While I’m away, readers give the advice:
Believe it or not, we single women are not perpetually on the prowl for other women’s husbands. If a spouse’s co-worker is crossing boundaries, then she’s crossing boundaries, whether she is married, single or whatever. That she is single is beside the point, and to assume the risk level goes up because she’s single is an insult to single people. Just had to get that off my (voluptuous, Jessica Rabbit-esque, husband-stealing) chest.
My sister was the first grandchild and therefore golden, and I was the disappointing second girl. My parents were adamant that two children was the limit, so there was never a grandson to carry on the family name, and it was my fault for being the disappointing second girl.
As we got older, my sister became more aware of my grandmother’s favoritism and she often would get more incensed about it than I did, and it spoiled the good relationship they had.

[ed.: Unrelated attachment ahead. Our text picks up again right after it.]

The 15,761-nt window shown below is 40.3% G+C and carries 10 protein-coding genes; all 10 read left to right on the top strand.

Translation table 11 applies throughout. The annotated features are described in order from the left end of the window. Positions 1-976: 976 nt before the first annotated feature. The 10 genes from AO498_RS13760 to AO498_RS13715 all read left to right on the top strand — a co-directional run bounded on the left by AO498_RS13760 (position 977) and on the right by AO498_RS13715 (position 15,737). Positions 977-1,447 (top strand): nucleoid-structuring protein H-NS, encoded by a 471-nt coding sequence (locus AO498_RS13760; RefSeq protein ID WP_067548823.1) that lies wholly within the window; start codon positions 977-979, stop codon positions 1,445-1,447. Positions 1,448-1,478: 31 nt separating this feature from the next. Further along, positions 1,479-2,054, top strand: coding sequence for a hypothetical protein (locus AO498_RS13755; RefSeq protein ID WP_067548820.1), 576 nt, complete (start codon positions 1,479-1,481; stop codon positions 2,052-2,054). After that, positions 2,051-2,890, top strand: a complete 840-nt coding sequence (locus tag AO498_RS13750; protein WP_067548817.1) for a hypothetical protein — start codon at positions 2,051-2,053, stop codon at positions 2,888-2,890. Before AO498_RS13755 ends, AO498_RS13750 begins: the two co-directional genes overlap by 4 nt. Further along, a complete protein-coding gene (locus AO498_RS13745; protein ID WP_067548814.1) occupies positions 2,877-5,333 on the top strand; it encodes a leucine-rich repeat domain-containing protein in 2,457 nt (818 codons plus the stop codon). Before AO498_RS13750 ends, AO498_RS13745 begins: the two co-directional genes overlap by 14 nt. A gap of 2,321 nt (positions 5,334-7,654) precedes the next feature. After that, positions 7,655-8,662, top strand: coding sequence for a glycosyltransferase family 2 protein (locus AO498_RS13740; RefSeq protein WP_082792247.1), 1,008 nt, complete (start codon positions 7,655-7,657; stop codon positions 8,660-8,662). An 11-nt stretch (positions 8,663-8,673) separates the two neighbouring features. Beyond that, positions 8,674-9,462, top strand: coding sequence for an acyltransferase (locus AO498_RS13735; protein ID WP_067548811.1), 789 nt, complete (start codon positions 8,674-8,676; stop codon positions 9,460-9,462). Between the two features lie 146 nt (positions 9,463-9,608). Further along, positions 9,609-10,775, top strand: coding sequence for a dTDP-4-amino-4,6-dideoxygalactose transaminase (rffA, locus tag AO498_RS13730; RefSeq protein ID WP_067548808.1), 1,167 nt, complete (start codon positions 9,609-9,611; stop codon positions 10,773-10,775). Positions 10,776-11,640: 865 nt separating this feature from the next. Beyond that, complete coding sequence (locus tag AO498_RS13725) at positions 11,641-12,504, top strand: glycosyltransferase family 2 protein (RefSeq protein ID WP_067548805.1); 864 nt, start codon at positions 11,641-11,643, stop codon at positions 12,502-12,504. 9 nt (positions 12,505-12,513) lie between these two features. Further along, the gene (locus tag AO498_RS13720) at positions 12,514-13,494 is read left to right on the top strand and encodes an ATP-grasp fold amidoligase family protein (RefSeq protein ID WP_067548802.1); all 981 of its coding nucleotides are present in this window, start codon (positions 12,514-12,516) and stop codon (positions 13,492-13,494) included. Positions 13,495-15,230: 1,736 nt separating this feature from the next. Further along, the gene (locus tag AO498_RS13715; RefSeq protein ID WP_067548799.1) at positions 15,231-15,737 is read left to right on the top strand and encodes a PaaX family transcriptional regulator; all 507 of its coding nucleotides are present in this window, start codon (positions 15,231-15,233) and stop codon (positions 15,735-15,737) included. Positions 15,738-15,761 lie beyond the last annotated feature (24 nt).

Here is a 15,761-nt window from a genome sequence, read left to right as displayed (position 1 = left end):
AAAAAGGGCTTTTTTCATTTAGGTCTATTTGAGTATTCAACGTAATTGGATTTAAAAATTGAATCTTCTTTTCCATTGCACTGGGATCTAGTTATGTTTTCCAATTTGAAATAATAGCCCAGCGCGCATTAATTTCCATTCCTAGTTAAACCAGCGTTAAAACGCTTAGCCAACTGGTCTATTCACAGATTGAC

My grandmother has been dead many years now but it still saddens me to think how her bitterness drove a wedge between her and her only two grandchildren, and how lonely she must have been.
We all tend to be very protective of our kids, rightly so. But I always told my kids that not everyone will like them and they will not like everyone, that’s life, and they need to attempt to be polite. I would just caution parents not to influence their children to think ill of absentee relatives, and to just lighten up a bit.
— Been-There-Done-That Mom